Two years ago today I quoted Ben Thompson of Stratechery saying that, rather than try to hide it, Apple went out of its way to emphasise the presence of the notch despite it being controversial.

The notch came in for a lot of criticism (still does) but soon became a de facto standard feature across all sorts of devices despite the initial protestations.

Similar criticism has been levied at the iPhone 11 Pro's triple camera setup. Apple could have tried to make it more aesthetically pleasing but decided to draw attention to it through design. The company is saying "we've made a technological advance and we're damn well going to make sure you know about it!"

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So far, so good.

I deliberately left the MacBook in sleep overnight and it woke up fine this morning.

I’d also been getting occasional issues with WiFi not reconnecting on wake but this has not happened so far.

I’m considering dropping hibernatemode back to 3 to see whether it’s that or the profile recreation that seems to be doing the trick.

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On the subject of the MacBook, you may recall I was having an issue with it crashing while in/waking from sleep.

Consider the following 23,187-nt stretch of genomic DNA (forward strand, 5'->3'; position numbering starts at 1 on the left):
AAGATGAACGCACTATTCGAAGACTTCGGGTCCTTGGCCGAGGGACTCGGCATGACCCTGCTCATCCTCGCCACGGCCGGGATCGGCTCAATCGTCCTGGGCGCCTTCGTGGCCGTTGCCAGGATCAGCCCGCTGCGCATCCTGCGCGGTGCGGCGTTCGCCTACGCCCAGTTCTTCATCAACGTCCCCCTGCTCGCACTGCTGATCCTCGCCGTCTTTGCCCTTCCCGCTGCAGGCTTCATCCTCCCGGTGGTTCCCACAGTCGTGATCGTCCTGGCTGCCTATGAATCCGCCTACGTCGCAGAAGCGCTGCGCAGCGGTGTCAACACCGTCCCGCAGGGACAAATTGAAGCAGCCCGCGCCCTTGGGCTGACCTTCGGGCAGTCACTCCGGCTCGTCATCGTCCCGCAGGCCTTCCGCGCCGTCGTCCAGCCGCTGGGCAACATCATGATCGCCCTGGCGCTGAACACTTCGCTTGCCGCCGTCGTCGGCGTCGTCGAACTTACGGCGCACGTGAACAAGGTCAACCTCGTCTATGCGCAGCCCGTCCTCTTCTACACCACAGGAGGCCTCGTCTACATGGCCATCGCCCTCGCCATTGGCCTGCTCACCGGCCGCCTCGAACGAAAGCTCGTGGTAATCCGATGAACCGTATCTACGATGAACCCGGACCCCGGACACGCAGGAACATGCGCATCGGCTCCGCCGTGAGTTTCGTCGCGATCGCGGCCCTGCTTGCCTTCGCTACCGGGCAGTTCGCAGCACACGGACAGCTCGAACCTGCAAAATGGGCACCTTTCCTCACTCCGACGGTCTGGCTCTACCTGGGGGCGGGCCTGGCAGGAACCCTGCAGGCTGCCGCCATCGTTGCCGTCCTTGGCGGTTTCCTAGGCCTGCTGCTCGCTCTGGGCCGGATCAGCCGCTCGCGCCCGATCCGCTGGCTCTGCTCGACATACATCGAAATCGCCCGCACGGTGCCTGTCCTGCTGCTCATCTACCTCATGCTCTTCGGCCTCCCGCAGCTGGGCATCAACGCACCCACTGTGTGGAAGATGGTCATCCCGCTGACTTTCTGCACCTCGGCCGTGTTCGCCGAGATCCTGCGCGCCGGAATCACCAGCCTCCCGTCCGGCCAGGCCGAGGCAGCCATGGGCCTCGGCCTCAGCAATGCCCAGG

I thought it was because of third party software running in the background and seemed to have narrowed it down to the Logitech mouse software.

Apparently not as I’ve had a couple more crashes.

A further search found a thread in the Apple Communities that gives an interesting possible explanation:

”It seems that the initial upgrade from Sierra to High Sierra 10.13 might lead to some corruption of the admin account from which the Mac was upgraded.”

And, while the errors seem to indicate a power management issue, corruption of the admin account can lead to wake/sleep errors.

The proposed solution is to create a new admin account, log in to it, delete the original account (leaving the home folder intact) and recreate it pointing back to the original home drive.

I also found a thread suggesting that changing the MacOS hibernatemode from 3 to 25 (safe sleep to proper hibernate) could also help.

So, I have recreated my admin account and changed the hibernate mode. We’ll see if they help.

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Just a beginning

In keeping with the season there have been a number of “best of” posts with folks outlining their favourite Mac software of the year which all leave me feeling like mine is horribly underused.

Maybe it’s because I’m still learning what I can do with it since moving from Windows but it’s also that I tend to keep things relatively simple.

Beyond Safari and Ulysses there’s very little I use on a regular basis.